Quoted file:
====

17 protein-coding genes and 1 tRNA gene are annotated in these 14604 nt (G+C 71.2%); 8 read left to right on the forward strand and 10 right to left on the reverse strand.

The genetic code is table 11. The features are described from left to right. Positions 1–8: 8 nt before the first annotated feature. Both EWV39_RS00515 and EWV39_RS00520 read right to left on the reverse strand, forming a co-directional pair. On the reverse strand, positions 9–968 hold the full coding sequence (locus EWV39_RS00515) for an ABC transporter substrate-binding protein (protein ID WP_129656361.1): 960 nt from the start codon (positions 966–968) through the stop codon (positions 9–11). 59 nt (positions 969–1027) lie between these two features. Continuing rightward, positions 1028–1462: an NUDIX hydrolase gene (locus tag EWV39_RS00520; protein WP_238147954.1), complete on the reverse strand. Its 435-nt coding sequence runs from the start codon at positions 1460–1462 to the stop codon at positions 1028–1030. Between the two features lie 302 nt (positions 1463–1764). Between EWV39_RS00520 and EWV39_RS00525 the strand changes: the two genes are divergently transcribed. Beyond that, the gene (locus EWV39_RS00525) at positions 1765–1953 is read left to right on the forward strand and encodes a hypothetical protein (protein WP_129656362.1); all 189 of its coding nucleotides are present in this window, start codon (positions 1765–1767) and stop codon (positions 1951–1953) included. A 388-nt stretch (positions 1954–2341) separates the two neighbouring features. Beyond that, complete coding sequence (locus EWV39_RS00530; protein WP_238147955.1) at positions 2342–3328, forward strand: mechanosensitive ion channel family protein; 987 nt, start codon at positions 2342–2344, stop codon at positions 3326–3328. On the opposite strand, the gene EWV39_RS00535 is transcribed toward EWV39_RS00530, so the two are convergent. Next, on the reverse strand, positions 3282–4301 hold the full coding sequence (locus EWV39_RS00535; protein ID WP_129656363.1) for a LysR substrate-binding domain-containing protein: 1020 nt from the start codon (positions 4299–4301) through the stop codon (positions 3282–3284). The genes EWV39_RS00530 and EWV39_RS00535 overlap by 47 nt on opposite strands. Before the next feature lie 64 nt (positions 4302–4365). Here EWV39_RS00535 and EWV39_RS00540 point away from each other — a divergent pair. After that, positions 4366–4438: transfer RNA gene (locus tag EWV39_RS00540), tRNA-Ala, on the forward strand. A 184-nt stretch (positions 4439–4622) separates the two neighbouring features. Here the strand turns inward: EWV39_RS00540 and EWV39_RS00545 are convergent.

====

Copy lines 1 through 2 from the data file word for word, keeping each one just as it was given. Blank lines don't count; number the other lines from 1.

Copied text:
17 protein-coding genes and 1 tRNA gene are annotated in these 14604 nt (G+C 71.2%); 8 read left to right on the forward strand and 10 right to left on the reverse strand.

The genetic code is table 11. The features are described from left to right. Positions 1–8: 8 nt before the first annotated feature. Both EWV39_RS00515 and EWV39_RS00520 read right to left on the reverse strand, forming a co-directional pair. On the reverse strand, positions 9–968 hold the full coding sequence (locus EWV39_RS00515) for an ABC transporter substrate-binding protein (protein ID WP_129656361.1): 960 nt from the start codon (positions 966–968) through the stop codon (positions 9–11). 59 nt (positions 969–1027) lie between these two features. Continuing rightward, positions 1028–1462: an NUDIX hydrolase gene (locus tag EWV39_RS00520; protein WP_238147954.1), complete on the reverse strand. Its 435-nt coding sequence runs from the start codon at positions 1460–1462 to the stop codon at positions 1028–1030. Between the two features lie 302 nt (positions 1463–1764). Between EWV39_RS00520 and EWV39_RS00525 the strand changes: the two genes are divergently transcribed. Beyond that, the gene (locus EWV39_RS00525) at positions 1765–1953 is read left to right on the forward strand and encodes a hypothetical protein (protein WP_129656362.1); all 189 of its coding nucleotides are present in this window, start codon (positions 1765–1767) and stop codon (positions 1951–1953) included. A 388-nt stretch (positions 1954–2341) separates the two neighbouring features. Beyond that, complete coding sequence (locus EWV39_RS00530; protein WP_238147955.1) at positions 2342–3328, forward strand: mechanosensitive ion channel family protein; 987 nt, start codon at positions 2342–2344, stop codon at positions 3326–3328. On the opposite strand, the gene EWV39_RS00535 is transcribed toward EWV39_RS00530, so the two are convergent. Next, on the reverse strand, positions 3282–4301 hold the full coding sequence (locus EWV39_RS00535; protein ID WP_129656363.1) for a LysR substrate-binding domain-containing protein: 1020 nt from the start codon (positions 4299–4301) through the stop codon (positions 3282–3284). The genes EWV39_RS00530 and EWV39_RS00535 overlap by 47 nt on opposite strands. Before the next feature lie 64 nt (positions 4302–4365). Here EWV39_RS00535 and EWV39_RS00540 point away from each other — a divergent pair. After that, positions 4366–4438: transfer RNA gene (locus tag EWV39_RS00540), tRNA-Ala, on the forward strand. A 184-nt stretch (positions 4439–4622) separates the two neighbouring features. Here the strand turns inward: EWV39_RS00540 and EWV39_RS00545 are convergent.